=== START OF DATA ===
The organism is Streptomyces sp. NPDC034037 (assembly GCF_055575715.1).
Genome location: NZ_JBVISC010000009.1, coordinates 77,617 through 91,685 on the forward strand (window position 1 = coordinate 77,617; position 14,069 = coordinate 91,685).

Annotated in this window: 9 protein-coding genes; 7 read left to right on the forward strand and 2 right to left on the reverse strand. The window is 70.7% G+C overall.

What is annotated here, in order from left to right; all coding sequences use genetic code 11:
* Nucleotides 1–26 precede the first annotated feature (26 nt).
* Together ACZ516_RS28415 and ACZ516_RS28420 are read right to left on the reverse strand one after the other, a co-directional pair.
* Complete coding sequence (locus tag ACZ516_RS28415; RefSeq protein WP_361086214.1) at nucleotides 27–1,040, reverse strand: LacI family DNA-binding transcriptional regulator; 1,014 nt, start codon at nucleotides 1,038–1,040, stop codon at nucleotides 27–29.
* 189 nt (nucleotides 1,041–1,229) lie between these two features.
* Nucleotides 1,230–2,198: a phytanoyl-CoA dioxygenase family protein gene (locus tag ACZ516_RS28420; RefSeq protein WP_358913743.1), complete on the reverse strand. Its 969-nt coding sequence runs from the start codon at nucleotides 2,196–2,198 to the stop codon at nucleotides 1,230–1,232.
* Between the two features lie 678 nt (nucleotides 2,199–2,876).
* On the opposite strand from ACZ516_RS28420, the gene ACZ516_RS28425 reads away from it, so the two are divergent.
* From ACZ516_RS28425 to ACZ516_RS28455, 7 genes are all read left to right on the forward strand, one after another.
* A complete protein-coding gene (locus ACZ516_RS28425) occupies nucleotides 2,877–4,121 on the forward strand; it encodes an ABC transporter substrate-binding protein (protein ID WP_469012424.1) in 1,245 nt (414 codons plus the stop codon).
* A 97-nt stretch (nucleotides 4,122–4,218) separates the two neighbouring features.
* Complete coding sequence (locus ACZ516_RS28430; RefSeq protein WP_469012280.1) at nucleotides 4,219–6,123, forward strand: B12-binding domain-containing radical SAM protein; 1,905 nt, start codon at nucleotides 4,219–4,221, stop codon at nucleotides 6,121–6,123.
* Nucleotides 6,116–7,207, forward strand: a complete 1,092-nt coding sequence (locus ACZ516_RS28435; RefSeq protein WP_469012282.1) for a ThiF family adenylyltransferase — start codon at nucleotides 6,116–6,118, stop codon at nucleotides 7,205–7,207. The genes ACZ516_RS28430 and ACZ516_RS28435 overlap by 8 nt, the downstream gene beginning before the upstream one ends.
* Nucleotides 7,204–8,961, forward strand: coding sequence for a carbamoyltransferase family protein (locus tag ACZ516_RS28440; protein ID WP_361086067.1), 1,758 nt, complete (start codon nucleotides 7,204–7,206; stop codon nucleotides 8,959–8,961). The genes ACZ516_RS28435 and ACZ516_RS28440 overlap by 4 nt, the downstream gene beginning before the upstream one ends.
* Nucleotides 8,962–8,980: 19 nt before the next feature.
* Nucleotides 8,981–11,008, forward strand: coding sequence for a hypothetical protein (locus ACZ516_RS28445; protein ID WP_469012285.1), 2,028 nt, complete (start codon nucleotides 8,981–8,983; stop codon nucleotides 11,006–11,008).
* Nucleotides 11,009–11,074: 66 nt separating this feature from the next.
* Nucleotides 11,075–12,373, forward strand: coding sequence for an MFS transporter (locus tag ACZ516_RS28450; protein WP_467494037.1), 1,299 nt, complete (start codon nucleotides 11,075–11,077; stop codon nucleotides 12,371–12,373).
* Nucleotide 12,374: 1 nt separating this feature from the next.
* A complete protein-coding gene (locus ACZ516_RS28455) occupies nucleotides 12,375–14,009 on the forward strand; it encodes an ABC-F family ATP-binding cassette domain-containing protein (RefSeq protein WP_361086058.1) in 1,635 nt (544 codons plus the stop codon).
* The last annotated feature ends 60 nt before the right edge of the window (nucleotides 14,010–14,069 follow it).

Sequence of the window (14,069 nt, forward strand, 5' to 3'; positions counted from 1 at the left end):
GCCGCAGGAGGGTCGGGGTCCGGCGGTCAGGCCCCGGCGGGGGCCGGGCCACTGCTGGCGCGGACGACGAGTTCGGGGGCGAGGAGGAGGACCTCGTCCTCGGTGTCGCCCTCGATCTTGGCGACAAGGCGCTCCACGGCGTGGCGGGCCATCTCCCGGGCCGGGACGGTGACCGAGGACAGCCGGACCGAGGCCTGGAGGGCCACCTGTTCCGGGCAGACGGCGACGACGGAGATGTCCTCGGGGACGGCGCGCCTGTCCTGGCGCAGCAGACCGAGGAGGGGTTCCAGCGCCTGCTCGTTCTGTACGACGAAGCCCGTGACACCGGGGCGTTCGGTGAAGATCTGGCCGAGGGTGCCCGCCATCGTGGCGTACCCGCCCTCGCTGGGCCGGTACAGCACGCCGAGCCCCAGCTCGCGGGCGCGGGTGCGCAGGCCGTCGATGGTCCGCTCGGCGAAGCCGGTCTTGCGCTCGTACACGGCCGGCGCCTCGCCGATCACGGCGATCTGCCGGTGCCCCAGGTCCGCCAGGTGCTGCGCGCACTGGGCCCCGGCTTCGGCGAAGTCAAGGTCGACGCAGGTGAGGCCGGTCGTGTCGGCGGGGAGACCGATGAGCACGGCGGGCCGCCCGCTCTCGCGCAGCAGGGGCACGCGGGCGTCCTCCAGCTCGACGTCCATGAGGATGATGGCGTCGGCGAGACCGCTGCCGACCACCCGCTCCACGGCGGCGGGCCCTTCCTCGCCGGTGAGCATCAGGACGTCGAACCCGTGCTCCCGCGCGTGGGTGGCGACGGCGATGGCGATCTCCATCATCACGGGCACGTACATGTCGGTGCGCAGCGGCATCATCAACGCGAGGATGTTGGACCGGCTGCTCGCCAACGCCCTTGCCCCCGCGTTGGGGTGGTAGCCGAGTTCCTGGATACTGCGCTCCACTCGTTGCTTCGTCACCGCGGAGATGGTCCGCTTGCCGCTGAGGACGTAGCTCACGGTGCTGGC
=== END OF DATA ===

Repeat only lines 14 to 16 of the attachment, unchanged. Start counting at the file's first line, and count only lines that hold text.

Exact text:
* A 97-nt stretch (nucleotides 4,122–4,218) separates the two neighbouring features.
* Complete coding sequence (locus ACZ516_RS28430; RefSeq protein WP_469012280.1) at nucleotides 4,219–6,123, forward strand: B12-binding domain-containing radical SAM protein; 1,905 nt, start codon at nucleotides 4,219–4,221, stop codon at nucleotides 6,121–6,123.
* Nucleotides 6,116–7,207, forward strand: a complete 1,092-nt coding sequence (locus ACZ516_RS28435; RefSeq protein WP_469012282.1) for a ThiF family adenylyltransferase — start codon at nucleotides 6,116–6,118, stop codon at nucleotides 7,205–7,207. The genes ACZ516_RS28430 and ACZ516_RS28435 overlap by 8 nt, the downstream gene beginning before the upstream one ends.